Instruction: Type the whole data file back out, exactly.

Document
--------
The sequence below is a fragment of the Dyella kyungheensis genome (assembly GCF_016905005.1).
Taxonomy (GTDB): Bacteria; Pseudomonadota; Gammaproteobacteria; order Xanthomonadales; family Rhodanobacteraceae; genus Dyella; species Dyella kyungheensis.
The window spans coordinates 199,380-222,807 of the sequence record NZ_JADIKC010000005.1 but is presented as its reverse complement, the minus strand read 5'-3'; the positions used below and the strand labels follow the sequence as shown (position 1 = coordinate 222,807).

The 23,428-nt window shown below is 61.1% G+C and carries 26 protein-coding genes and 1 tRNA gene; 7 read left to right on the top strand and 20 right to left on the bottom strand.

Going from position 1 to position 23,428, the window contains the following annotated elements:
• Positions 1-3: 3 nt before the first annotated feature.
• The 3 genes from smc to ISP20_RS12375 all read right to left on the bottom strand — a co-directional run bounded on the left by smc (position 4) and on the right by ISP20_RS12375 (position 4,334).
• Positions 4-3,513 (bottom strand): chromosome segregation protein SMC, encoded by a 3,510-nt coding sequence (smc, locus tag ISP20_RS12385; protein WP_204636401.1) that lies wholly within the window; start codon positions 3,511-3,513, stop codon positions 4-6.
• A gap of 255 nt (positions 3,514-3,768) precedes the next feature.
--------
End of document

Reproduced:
The sequence below is a fragment of the Dyella kyungheensis genome (assembly GCF_016905005.1).
Taxonomy (GTDB): Bacteria; Pseudomonadota; Gammaproteobacteria; order Xanthomonadales; family Rhodanobacteraceae; genus Dyella; species Dyella kyungheensis.
The window spans coordinates 199,380-222,807 of the sequence record NZ_JADIKC010000005.1 but is presented as its reverse complement, the minus strand read 5'-3'; the positions used below and the strand labels follow the sequence as shown (position 1 = coordinate 222,807).

The 23,428-nt window shown below is 61.1% G+C and carries 26 protein-coding genes and 1 tRNA gene; 7 read left to right on the top strand and 20 right to left on the bottom strand.

Going from position 1 to position 23,428, the window contains the following annotated elements:
• Positions 1-3: 3 nt before the first annotated feature.
• The 3 genes from smc to ISP20_RS12375 all read right to left on the bottom strand — a co-directional run bounded on the left by smc (position 4) and on the right by ISP20_RS12375 (position 4,334).
• Positions 4-3,513 (bottom strand): chromosome segregation protein SMC, encoded by a 3,510-nt coding sequence (smc, locus tag ISP20_RS12385; protein WP_204636401.1) that lies wholly within the window; start codon positions 3,511-3,513, stop codon positions 4-6.
• A gap of 255 nt (positions 3,514-3,768) precedes the next feature.